By Jennifer Copley (Last Updated 1 September 2011)
Many substances are toxic and should be removed from a cat’s fur immediately to prevent the cat from licking them off and being poisoned, or suffering skin irritation and damage. Some substances may also be absorbed through the skin or inhaled, so quick removal is critical.
Substances that commonly get stuck in cat fur include glue (or glue traps), paint, oil, varnish, gasoline, tar, and grease. These substances can all be removed using the same method.
How to Remove Greasy, Oily, or Sticky Substances from a Cat’s Fur
In the case of toxic substances, wear gloves while handling the cat and remove any contaminated items, such as the collar. Then proceed with the following steps.
Step 1: If the substance is something sticky such as paint, tar, glue, or varnish that has hardened, the easiest way to get rid of it is to carefully trim away the affected fur (some experts also recommend this step to remove non-sticky substances from coats that are particularly long or thick). If there is any remaining residue, proceed to steps 2 to 4. To remove greasy or oily substances (or to remove sticky substances without trimming the fur), begin with Step 2.
Step 2: Cover the affected area with an edible oil such as vegetable-based cooking oil or butter – this helps loosen the substance for removal. Don’t use oils such as tea tree oil, citrus oil, or eucalyptus oil, which are toxic to cats. Also, don’t use insecticidal shampoos (they may interact with the substance on the fur) or solvents such as gasoline, kerosene, acetone, or paint thinner, which can cause serious harm to the cat.
Step 3: Bathe the cat in warm soapy water. Use a mild liquid dishwashing detergent such as Dawn (don’t use detergents meant for dishwashers, as they are too harsh). Wash as many times as necessary to remove all traces of the substance and rinse thoroughly until there is no soap remaining on the fur.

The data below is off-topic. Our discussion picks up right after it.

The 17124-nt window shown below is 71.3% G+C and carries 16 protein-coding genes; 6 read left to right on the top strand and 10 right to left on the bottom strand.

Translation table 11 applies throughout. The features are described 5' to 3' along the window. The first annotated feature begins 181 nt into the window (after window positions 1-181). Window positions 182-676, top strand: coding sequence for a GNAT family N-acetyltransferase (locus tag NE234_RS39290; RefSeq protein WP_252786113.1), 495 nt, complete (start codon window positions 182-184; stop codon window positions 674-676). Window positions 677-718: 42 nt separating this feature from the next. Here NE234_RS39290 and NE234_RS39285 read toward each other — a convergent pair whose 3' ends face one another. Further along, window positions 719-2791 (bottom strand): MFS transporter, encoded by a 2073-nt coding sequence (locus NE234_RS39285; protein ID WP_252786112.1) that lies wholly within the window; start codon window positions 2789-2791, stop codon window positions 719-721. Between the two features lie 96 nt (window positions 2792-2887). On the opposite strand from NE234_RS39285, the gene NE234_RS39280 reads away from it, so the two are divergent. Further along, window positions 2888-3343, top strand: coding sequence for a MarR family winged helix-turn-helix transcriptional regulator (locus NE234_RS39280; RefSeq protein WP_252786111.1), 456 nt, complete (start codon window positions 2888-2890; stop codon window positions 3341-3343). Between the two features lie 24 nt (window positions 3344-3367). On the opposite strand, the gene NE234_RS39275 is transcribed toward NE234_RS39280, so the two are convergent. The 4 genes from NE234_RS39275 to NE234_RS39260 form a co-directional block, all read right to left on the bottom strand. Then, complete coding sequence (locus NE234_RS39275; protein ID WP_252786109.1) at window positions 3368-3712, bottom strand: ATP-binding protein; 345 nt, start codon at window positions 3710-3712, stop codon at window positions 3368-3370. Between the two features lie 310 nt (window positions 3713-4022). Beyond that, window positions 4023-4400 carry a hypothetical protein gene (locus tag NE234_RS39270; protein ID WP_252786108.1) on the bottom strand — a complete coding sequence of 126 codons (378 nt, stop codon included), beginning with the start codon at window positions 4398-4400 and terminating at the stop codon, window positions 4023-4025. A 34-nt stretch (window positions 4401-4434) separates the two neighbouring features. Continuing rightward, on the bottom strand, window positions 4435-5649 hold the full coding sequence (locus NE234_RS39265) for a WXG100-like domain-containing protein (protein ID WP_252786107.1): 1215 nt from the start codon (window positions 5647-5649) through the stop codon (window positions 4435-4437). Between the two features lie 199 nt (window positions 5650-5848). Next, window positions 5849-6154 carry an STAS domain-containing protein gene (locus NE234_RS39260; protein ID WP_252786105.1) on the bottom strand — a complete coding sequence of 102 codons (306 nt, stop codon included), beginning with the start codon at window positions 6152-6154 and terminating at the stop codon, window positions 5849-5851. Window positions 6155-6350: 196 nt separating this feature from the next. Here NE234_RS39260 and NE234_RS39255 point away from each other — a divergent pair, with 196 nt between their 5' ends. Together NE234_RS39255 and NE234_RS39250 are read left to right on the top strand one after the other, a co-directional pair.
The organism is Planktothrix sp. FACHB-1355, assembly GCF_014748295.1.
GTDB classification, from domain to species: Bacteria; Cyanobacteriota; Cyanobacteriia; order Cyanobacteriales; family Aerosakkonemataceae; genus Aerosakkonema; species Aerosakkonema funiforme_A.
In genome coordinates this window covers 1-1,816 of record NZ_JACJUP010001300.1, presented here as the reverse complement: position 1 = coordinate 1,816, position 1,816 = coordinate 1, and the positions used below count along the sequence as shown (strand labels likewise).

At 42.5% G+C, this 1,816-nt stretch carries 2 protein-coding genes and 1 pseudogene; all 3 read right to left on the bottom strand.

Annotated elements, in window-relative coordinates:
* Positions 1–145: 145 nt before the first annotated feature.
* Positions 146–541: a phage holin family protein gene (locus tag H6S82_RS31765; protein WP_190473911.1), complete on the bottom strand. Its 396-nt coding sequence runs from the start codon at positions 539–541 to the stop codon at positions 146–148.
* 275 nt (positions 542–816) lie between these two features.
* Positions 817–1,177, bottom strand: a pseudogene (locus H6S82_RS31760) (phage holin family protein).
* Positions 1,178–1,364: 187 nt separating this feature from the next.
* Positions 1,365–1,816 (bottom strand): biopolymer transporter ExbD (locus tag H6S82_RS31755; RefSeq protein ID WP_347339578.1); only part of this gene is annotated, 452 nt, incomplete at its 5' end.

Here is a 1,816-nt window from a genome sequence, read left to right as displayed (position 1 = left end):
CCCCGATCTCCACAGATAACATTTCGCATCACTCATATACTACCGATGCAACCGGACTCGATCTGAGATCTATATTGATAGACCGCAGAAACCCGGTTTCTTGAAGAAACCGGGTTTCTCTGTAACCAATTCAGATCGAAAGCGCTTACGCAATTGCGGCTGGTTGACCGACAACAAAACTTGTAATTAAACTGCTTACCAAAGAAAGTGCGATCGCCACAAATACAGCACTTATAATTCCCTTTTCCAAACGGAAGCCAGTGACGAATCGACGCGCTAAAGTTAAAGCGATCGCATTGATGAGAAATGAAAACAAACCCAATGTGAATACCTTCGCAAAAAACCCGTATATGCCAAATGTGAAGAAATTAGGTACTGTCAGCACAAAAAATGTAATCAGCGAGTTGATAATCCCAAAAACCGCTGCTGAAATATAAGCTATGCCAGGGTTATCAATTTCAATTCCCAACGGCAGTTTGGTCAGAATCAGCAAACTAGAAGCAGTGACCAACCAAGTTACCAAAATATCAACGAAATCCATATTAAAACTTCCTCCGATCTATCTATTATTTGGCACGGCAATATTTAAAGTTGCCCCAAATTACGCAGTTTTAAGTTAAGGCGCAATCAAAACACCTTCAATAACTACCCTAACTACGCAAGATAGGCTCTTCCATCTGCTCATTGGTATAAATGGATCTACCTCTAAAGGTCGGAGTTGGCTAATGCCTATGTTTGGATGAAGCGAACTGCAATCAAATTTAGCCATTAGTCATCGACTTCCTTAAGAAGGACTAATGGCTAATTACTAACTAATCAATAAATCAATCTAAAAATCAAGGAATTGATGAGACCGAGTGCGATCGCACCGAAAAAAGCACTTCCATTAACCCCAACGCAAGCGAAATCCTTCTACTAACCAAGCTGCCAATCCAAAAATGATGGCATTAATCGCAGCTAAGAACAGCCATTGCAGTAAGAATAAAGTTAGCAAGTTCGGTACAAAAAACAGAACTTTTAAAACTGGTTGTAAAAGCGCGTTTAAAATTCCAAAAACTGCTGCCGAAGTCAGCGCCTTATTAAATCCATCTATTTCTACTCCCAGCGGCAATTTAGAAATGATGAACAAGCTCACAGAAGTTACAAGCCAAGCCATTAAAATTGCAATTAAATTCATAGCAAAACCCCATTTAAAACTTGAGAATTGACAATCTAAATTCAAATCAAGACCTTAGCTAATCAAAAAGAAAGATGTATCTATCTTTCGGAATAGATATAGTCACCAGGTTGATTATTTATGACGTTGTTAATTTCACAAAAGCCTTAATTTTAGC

Step 4: Becoming chilled after a bath can cause a cat to become ill. Cold is particularly dangerous for elderly cats and young kittens, so it is important to dry the cat as much as possible and place her in a warm space to recover. Use a towel to blot and gently rub most of the water from the cat’s fur. Then wrap the cat in a warm dry towel and keep her in a warm room or near a heat source such as a space heater until she is dry.
Many substances, particularly petroleum products, can be deadly, especially if ingested. If no signs of illness develop within 12 hours of exposure, the cat has probably not been poisoned, but observing the cat for 24 hours is recommended.
What to Do if the Cat Has Been Poisoned
If a cat shows any signs of internal poisoning, call a veterinarian, local animal emergency clinic, or the ASPCA Animal Poison Control Center Hotline (1–888-426-4435), which is open 24 hours a day, 365 days a year (a $65 consultation fee, paid by credit card, may be required). Symptoms of poisoning may include:
- Abdominal pain
- Bluish gums and tongue
- Breathing difficulties
- Gagging or coughing
- Head shaking
- Lack of coordination
- Pawing at the mouth
Do not induce vomiting with petroleum product poisoning, as this can burn the esophagus and cause the substance to be inhaled into the lungs, leading to a serious illness called aspiration pneumonia. Just provide water for the cat to drink if she is able to and seek medical attention immediately.
For more cat articles, see the main Cats page.
- Bough, M.G., CVT, ASPCA Animal Poison Control Center. (2003). “Dermal Decontamination: Dealing with Sticky Situations [PDF].”
- Drs. Foster & Smith. (2010).“How to Remove Tar & Paint from Dogs & Cats.” PetEducation.com.
- Feline Advisory Bureau. (n.d.). “Poisons in the Home.” FABCats.org.
- PetMD.com. (2010). “Poisoning by Petroleum Products in Cats.”
- PetPlace Veterinarians. (2010). “My Cat is Covered in Paint or Tar or Oil.” PetPlace.com.
- Ruben, D., Dr. (2010). “Gasoline and Petroleum Toxicity in Cats.” PetPlace.com.
- Tittle Moore, C. (1997). “General Cat Care.” Fanciers.com.
- University Animal Hospital. (2009). “Toxic Hazards in Cats.” UniversityVet.com.